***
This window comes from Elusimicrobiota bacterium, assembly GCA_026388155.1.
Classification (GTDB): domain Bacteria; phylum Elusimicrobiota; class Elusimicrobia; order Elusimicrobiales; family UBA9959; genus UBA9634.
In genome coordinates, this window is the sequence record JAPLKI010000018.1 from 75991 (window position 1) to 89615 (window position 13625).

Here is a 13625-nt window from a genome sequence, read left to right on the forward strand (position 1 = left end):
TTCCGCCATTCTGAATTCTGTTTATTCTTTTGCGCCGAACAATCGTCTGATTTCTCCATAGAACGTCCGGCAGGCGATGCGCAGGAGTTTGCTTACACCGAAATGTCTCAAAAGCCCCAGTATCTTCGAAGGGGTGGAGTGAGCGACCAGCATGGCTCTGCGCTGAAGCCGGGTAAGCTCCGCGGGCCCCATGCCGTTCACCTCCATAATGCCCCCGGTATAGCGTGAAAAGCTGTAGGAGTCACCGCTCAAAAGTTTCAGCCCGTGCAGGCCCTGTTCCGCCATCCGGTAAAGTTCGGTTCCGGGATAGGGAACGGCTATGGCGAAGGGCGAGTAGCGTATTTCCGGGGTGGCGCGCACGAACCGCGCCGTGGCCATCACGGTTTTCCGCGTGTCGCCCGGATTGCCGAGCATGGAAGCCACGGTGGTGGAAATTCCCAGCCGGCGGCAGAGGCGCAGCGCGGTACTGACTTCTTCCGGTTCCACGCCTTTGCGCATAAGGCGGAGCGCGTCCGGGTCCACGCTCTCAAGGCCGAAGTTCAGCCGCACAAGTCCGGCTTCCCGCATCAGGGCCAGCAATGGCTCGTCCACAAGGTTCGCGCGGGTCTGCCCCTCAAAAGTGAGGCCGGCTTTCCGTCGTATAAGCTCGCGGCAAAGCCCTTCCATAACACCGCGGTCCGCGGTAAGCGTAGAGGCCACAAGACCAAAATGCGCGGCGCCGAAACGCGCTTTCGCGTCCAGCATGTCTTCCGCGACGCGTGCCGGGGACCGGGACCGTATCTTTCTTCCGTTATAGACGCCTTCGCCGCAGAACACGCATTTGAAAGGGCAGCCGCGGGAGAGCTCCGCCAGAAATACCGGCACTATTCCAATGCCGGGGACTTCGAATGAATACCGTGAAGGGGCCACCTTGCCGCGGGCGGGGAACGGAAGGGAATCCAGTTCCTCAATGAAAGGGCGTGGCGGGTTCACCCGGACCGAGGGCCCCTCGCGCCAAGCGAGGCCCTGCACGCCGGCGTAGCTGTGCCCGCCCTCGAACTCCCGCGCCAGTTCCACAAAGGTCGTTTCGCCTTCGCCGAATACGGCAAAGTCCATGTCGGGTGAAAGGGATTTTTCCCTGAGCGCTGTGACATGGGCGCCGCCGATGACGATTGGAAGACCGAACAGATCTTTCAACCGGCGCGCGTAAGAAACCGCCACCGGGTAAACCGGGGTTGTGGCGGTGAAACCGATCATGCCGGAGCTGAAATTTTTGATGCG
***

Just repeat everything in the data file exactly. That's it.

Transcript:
This window comes from Elusimicrobiota bacterium, assembly GCA_026388155.1.
Classification (GTDB): domain Bacteria; phylum Elusimicrobiota; class Elusimicrobia; order Elusimicrobiales; family UBA9959; genus UBA9634.
In genome coordinates, this window is the sequence record JAPLKI010000018.1 from 75991 (window position 1) to 89615 (window position 13625).

Here is a 13625-nt window from a genome sequence, read left to right on the forward strand (position 1 = left end):
TTCCGCCATTCTGAATTCTGTTTATTCTTTTGCGCCGAACAATCGTCTGATTTCTCCATAGAACGTCCGGCAGGCGATGCGCAGGAGTTTGCTTACACCGAAATGTCTCAAAAGCCCCAGTATCTTCGAAGGGGTGGAGTGAGCGACCAGCATGGCTCTGCGCTGAAGCCGGGTAAGCTCCGCGGGCCCCATGCCGTTCACCTCCATAATGCCCCCGGTATAGCGTGAAAAGCTGTAGGAGTCACCGCTCAAAAGTTTCAGCCCGTGCAGGCCCTGTTCCGCCATCCGGTAAAGTTCGGTTCCGGGATAGGGAACGGCTATGGCGAAGGGCGAGTAGCGTATTTCCGGGGTGGCGCGCACGAACCGCGCCGTGGCCATCACGGTTTTCCGCGTGTCGCCCGGATTGCCGAGCATGGAAGCCACGGTGGTGGAAATTCCCAGCCGGCGGCAGAGGCGCAGCGCGGTACTGACTTCTTCCGGTTCCACGCCTTTGCGCATAAGGCGGAGCGCGTCCGGGTCCACGCTCTCAAGGCCGAAGTTCAGCCGCACAAGTCCGGCTTCCCGCATCAGGGCCAGCAATGGCTCGTCCACAAGGTTCGCGCGGGTCTGCCCCTCAAAAGTGAGGCCGGCTTTCCGTCGTATAAGCTCGCGGCAAAGCCCTTCCATAACACCGCGGTCCGCGGTAAGCGTAGAGGCCACAAGACCAAAATGCGCGGCGCCGAAACGCGCTTTCGCGTCCAGCATGTCTTCCGCGACGCGTGCCGGGGACCGGGACCGTATCTTTCTTCCGTTATAGACGCCTTCGCCGCAGAACACGCATTTGAAAGGGCAGCCGCGGGAGAGCTCCGCCAGAAATACCGGCACTATTCCAATGCCGGGGACTTCGAATGAATACCGTGAAGGGGCCACCTTGCCGCGGGCGGGGAACGGAAGGGAATCCAGTTCCTCAATGAAAGGGCGTGGCGGGTTCACCCGGACCGAGGGCCCCTCGCGCCAAGCGAGGCCCTGCACGCCGGCGTAGCTGTGCCCGCCCTCGAACTCCCGCGCCAGTTCCACAAAGGTCGTTTCGCCTTCGCCGAATACGGCAAAGTCCATGTCGGGTGAAAGGGATTTTTCCCTGAGCGCTGTGACATGGGCGCCGCCGATGACGATTGGAAGACCGAACAGATCTTTCAACCGGCGCGCGTAAGAAACCGCCACCGGGTAAACCGGGGTTGTGGCGGTGAAACCGATCATGCCGGAGCTGAAATTTTTGATGCG